Battery-sourced power for supply chains is expected to eventually become cheaper and more readily available compared to fossil fuel sources, but a lot depends on pricing and demand before that will happen.
Tesla is among a group of battery storage providers bringing massive electricity storage facilities online in Sourthern California. The ramp up and its success or failure are expected to serve as a test case for battery storage for power grids worldwide in the future.
The build up
In the immediate future, Tesla, AES Corp., and Altagas are bringing major battery storage plants online that will represent 15% of all battery storage capacity that was in place worldwide last year, according to Bloomberg New Energy Finance. The plant builds also represent the most ambitious battery storage project to date.
The battery storage plants will not use electricity, of course, while energy providers can use the devices to store electricity from renewable power sources as a way to replace fossil fuel-derived energy. In the immediate term, batteries can store electricity generated from other non-renewable sources, such as from natural gas. The devices can serve as backup power alternatives in case of electricity outages or as a less-expensive source of energy when power generators are running at peak loads.
Tesla hopes to deliver 15 gigawatt hours of battery storage a year by 2030, which could total the output of several nuclear power plants, according to Bloomberg New Energy Finance. However, Bloomberg New Energy Finance Yayoi Sekine told EBN he thought Tesla’s goal could be overly ambitious. “While I find the delivery on [ Tesla’s battery storage] contracts impressive and a great industry win, there are many other hurdles to be overcome in the energy storage space before significant ramp-up takes place,” Yayoi Sekine told EBN.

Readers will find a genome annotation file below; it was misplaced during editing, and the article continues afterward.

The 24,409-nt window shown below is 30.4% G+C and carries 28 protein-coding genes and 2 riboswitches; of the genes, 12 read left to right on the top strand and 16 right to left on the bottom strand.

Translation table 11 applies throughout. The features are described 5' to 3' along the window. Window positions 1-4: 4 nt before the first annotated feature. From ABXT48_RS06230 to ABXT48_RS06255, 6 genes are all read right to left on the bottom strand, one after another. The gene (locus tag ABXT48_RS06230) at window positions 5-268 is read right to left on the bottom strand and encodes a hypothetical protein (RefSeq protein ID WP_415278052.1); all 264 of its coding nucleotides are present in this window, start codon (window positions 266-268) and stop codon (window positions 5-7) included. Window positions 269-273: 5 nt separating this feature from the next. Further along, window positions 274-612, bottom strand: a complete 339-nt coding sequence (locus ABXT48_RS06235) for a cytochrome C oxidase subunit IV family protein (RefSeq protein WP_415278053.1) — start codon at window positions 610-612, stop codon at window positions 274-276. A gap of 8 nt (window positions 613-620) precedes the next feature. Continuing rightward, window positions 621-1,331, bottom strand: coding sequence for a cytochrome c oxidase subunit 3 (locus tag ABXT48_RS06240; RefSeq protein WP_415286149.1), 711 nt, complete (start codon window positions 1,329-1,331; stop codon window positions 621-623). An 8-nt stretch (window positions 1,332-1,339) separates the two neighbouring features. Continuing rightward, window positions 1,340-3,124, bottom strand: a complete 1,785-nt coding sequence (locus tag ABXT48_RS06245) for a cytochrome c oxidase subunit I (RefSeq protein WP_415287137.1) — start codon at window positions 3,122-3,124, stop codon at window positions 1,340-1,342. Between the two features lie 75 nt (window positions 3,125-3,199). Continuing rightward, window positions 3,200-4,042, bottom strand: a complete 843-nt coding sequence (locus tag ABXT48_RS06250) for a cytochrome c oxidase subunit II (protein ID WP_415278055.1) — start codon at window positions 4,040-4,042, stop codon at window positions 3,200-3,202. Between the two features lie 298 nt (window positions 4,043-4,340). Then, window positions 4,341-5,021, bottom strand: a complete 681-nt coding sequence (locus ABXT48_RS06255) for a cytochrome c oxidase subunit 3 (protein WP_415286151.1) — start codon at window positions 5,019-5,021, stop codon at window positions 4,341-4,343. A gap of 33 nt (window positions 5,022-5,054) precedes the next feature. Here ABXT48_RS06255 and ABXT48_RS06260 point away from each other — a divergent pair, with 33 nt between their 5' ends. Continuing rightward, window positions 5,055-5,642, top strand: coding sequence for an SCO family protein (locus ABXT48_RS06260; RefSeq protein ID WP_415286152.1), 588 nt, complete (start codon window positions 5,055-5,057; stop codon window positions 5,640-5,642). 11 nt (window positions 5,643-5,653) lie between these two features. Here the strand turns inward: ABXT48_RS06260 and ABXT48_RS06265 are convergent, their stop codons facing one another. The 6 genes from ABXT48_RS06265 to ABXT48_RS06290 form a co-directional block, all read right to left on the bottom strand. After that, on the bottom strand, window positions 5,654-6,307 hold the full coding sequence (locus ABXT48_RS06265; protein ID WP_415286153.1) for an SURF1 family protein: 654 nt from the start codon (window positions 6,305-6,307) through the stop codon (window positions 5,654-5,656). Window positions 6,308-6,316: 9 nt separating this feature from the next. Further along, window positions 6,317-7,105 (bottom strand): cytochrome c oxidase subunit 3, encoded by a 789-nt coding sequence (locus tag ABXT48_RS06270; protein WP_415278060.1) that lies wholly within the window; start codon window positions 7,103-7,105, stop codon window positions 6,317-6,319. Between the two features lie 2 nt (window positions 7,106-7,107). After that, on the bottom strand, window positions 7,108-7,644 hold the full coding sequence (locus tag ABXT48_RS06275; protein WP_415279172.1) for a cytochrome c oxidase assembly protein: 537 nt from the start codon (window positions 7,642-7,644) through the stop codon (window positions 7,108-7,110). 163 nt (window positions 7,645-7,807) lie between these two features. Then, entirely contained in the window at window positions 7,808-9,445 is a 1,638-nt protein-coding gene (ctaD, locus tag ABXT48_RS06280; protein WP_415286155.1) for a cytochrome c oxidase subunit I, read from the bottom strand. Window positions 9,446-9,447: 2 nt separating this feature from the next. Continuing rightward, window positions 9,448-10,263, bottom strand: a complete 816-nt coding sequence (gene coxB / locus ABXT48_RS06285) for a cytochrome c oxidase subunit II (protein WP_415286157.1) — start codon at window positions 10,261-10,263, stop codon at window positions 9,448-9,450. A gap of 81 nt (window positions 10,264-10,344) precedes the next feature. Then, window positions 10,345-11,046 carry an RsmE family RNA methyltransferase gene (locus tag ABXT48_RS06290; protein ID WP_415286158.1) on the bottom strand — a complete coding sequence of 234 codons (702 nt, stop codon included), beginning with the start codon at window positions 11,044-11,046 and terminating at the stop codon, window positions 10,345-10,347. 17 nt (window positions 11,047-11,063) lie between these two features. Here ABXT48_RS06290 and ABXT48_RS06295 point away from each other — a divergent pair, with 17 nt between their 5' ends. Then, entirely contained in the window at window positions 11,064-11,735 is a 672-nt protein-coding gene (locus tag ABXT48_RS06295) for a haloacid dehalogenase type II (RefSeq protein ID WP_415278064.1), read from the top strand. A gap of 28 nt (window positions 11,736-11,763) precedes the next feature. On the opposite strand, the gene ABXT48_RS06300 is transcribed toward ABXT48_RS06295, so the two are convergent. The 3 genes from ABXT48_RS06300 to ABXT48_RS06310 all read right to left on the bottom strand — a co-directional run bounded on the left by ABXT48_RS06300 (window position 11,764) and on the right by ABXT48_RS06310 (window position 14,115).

AES is building a 100 MW energy storage array for Southern California Edison (SCE) that is three times bigger than the 30 megawatt pilot plant in Southern California it is currently testing and five times bigger than Tesla’s 20 MW plant slated for completion in 2021. The plant Altagas is building in Southern California will have similar capacity as Tesla’s.
Battery storage’s adoption as a mainstream power source is expected to occur sometime in the future. But both battery and renewable energy prices must fall significantly before battery storage units become an integral part of energy grids for supply chains worldwide.
For example, solar and wind power should one day become the cheapest sources of power for most of the world, but not before 2030, according to Bloomberg New Energy Finance, while the solar power industry already employed more workers than the coal, gas, and oil sectors did in 2016, according to the U.S. Department of Energy (DOE).
According to Bloomberg New Energy Finance, the costs of new battery grids would need to fall by almost half in order for the battery production plants Tesla, AES Corp., and Altagas are bringing online in California to become profitable, but this is unlikely to happen before 2028, according to Bloomberg New Energy Finance.
“Batteries are still quite expensive, while we expect costs to fall in the future as demand for lithium-ion batteries ramp up,” Sekine said.
Battery storage services do not yet command prices they need for them to become profitable but that will likely change, Sekine said.
“Batteries can provide additional locational, emergency, non-emitting, and bill management services to end customers and to the grid, which can [save costs] for customers today and in the future,” Sekine said.
The viability of battery storage as a replacement for fossil fuel sources is also tied to geographic location.
“The business case is different in grid-constrained locations like Hawaii, for example, where batteries are a solution to the high levels of solar power generation,” Sekine said. “There is already a clear economic benefit in Hawaii to charge batteries in the middle of the day and to use their charge in the evening when demand peaks.
Tesla’s, AES Corp.’s, and Altagas' battery storage plants should show what is in store in the future not only in Southern California, but in the rest of the world. In the near term, the new battery storage unit capacity will mainly serve as a secondary power source to support fossil fuel-powered grids as described above.
“The main lesson today is that energy storage is ready for use in an emergency,” Sekine said. “Prices are lower and the robust competitive landscape shows that companies are hungry for utility contracts and are ready to bid competitively.”